Building Your Green Team on a Budget

By Rani Bhattacharyya Community Economics Extension Educator , University of Minnesota Extension- Center for Community Vitality | May 22, 2011

In an industry that prides itself on customer service and sensitivity to the needs of guests, the ability of lodging properties to maintain a high level of quality in their services and operations is routinely undermined by the high rates of turnover and burnout of their employees. As a means of understanding how to limit this drain on your resources, this article will: 1) highlight a few of the current factors affecting employee motivation, 2) simple ways that facility managers can address these needs, and 3) how implementing an performance reporting process throughout your property can be used as a tool to retain and benefit from the skills and specialized knowledge of your staff.

Why Employees Take Flight

In their survey of highly educated employees Blomme, Tromp, and Rheede (2010) found evidence that suggests the primary driver behind hospitality's high turnover rate is difficulty on the part of employers to address the intrinsic expectations that employees hope their jobs can fulfill. While these expectations are not written into contracts, they still play a significant role in motivating people to choose particular career paths. The three main themes that the study found in employee expectations are briefly discussed below.

Job Content and Skill Mastery

When seeking out new employment opportunities, many people seek out positions where they will be able to acquire new skills and apply these skills to the benefit of both their employer and industry. This set of expectations feeds into an employee's sense of value to society as well as their potential future investment in helping to maintain the quality of services being delivered at your property. By accurately matching your employee's skills and interests to the needs of your facility, you provide your employees a very strong incentive to deepen their own commitment to their current duties, which in turn can increase their emotional commitment to your brand.

The Desire to Transform Challenges into Growth

Choose a Social Network!

The social network you are looking for is not available.

Close

Hotel Newswire Headlines Feed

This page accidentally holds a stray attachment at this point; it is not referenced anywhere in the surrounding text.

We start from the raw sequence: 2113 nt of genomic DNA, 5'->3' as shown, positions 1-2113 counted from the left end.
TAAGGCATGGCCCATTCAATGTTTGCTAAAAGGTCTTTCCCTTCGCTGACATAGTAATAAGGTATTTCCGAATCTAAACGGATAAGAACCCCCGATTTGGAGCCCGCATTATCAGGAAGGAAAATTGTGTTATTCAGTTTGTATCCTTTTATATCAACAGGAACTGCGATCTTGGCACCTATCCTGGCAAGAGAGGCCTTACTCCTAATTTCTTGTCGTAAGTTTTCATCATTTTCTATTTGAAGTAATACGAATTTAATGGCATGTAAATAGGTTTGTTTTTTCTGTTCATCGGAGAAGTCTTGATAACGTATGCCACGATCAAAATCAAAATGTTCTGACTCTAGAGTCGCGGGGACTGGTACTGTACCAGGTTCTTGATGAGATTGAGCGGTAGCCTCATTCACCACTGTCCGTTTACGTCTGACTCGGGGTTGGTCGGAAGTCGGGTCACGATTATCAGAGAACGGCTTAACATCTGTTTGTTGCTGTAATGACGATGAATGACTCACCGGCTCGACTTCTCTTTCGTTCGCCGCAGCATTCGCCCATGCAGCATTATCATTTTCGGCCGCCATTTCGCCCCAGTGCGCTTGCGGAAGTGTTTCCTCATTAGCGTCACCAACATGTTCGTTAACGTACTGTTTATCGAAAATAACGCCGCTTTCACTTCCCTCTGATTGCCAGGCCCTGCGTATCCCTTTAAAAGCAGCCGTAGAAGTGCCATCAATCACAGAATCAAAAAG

Jim Poad
Clifford Ferrara
Naseem Javed
Hale Johnston
Jacqueline Clarke
Vanessa Horwell
Ken Hutcheson
Steven Ferry
Jonathan Barsky
Peter Brooke
Coming up in March 2019...

Human Resources: An Era of Transition

Traditionally, the human resource department administers five key areas within a hotel operation - compliance, compensation and benefits, organizational dynamics, selection and retention, and training and development. However, HR professionals are also presently involved in culture-building activities, as well as implementing new employee on-boarding practices and engagement initiatives. As a result, HR professionals have been elevated to senior leadership status, creating value and profit within their organization. Still, they continue to face some intractable issues, including a shrinking talent pool and the need to recruit top-notch employees who are empowered to provide outstanding customer service. In order to attract top-tier talent, one option is to take advantage of recruitment opportunities offered through colleges and universities, especially if they have a hospitality major. This pool of prospective employees is likely to be better educated and more enthusiastic than walk-in hires. Also, once hired, there could be additional training and development opportunities that stem from an association with a college or university. Continuing education courses, business conferences, seminars and online instruction - all can be a valuable source of employee development opportunities. In addition to meeting recruitment demands in the present, HR professionals must also be forward-thinking, anticipating the skills that will be needed in the future to meet guest expectations. One such skill that is becoming increasingly valued is “resilience”, the ability to “go with the flow” and not become overwhelmed by the disruptive influences  of change and reinvention. In an era of transition—new technologies, expanding markets, consolidation of brands and businesses, and modifications in people's values and lifestyles - the capacity to remain flexible, nimble and resilient is a valuable skill to possess. The March Hotel Business Review will examine some of the strategies that HR professionals are employing to ensure that their hotel operations continue to thrive.